Recently I went to see the latest instalment of the Mission Impossible series. I was blown away. I’m not typically a fan of action movies (Bond and Bourne being exceptions) and I do remember enjoying the first MI flick way back when the franchise first hit the big screen about 20 years ago. I think I even caught snippets of other Mission Impossible movies as they were released, either through pay-per-view or whenever they’d appear on cable TV. This experience was different, though. I was struck dumbfound by what I saw. The stunts and filmmaking alone is enough to stop a person in their tracks, but something else I got from that movie woke me up in a new way, and I’m just starting to understand what it is.
There’s a scene in the film where the main character, Ethan Hunt (aka – Tom Cruise) jumps out of the back of a cargo plane 15,000 feet over central Paris. Knowing that Cruise (who I’m no fan of, by the way) does all his own stunts in the MI series, and that he’s 56 years old, and what you see in the movie is real (not some mishmash of CGI work) and that on top of all that – a cameraman (or two or three) is diving out of the cargo plane too, and filming the whole thing as it happens, while Cruise performs/acts like Superman – all that massive cinematic amazement gave me pause (after it almost gave me a heart attack watching it unfold, as my daughter would attest to. She tolerates me in movies like that, because, well – frankly, I’m embarrassing for a 14 year old to sit beside. I’m all nerves and gasps and screams, and I’m her mother. So there you have it.)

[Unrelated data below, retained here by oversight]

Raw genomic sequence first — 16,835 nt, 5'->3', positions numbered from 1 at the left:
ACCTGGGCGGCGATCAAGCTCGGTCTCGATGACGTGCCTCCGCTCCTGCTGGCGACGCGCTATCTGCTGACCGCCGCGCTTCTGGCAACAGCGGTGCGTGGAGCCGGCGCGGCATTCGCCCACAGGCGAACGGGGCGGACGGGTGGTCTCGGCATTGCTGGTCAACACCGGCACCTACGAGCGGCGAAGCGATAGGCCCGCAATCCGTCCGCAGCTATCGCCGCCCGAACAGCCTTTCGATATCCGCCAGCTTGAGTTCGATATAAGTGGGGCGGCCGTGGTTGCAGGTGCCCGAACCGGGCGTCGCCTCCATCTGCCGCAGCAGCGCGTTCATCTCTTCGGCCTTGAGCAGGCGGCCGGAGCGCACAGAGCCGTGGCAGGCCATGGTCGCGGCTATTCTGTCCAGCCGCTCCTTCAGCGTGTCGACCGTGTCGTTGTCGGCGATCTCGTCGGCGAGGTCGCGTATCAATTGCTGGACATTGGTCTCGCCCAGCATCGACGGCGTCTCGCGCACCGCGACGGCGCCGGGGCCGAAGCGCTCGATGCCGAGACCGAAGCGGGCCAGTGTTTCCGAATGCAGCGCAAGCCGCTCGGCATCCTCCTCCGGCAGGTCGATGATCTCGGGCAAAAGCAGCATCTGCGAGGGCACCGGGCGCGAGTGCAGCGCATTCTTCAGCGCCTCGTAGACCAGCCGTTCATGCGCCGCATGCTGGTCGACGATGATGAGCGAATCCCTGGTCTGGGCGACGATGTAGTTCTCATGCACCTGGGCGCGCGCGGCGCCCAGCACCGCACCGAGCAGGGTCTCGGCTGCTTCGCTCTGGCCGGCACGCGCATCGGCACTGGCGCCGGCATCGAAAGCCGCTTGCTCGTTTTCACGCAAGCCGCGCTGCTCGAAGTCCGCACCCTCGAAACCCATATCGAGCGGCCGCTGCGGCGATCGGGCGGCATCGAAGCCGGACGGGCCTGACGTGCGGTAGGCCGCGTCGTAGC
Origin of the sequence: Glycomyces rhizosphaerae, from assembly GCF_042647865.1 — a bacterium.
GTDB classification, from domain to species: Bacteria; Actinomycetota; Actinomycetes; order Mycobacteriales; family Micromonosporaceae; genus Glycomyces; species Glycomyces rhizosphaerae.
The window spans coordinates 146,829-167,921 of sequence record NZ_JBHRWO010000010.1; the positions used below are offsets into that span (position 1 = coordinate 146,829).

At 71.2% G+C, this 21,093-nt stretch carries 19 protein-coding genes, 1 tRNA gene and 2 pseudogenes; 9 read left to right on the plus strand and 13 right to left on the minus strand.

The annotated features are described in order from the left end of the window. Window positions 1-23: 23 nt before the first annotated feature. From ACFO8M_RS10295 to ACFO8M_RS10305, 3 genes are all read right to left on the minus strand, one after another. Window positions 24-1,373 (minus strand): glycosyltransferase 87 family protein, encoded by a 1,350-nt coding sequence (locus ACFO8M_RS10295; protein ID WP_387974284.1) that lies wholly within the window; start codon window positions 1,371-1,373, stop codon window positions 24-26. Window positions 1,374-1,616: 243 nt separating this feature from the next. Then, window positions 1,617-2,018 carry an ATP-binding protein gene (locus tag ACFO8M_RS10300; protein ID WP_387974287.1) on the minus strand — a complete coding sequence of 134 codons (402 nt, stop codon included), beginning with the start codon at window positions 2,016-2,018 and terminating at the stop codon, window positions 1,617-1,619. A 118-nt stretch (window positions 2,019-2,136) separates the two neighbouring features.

What I’ve come to realize after watching that scene is this: There’s tremendous beauty, and skill, in free falling.
I’ve been free falling for years now (thankfully ground is finally in sight) and while I have all the tools at my disposal for a safe landing, the drop is severe. I’ve never physically skydived, and I have no desire to, particularly now, because I know what it means to free fall already – and my ride has lasted a lot longer than a few minutes.
When nothing is holding us in place, physically, mentally, emotionally, spiritually – we’re in free fall. And what I’ve learned about actual skydiving since seeing that movie is that any tiny flick of the wrist, a slight arch of the spine, the extension or contraction of any extremity – any twitch at all you make has an effect on your fall.
We can control our own free fall somewhat, but regardless, we’re still falling. Gravity/life/reality is in control. We can only moderate our way through it. If you have a few tools and a bit of knowledge to help affect your descent to solid ground in a favorable way, lucky you.
I have the tools and knowledge to land safely and show how it all works, but I wasn’t trusting them (or myself) enough. My point is (I think, anyway) that I was holding on too tightly to my own fall, instead of figuring out how to work with it and share the experience – just as I experience it. Just share what I know and let the rest be.
That realization will be reflected in my writing here from now on. When I started this blog I felt like I had to tell a chronological story – almost write a novel or an autobiography, and the daunting nature of that prospect has held me back. (I’m a writer. It’s what I do, so yeah – I naturally went the way of “story arch” in my own head when I began here.) What I realize now is, I have to let gravity take hold, engage my skills, knowledge, a certain amount of fearlessness, and write what’s on my heart. If I’m brave enough to do that, I just might inspire a few others to take a leap of faith too.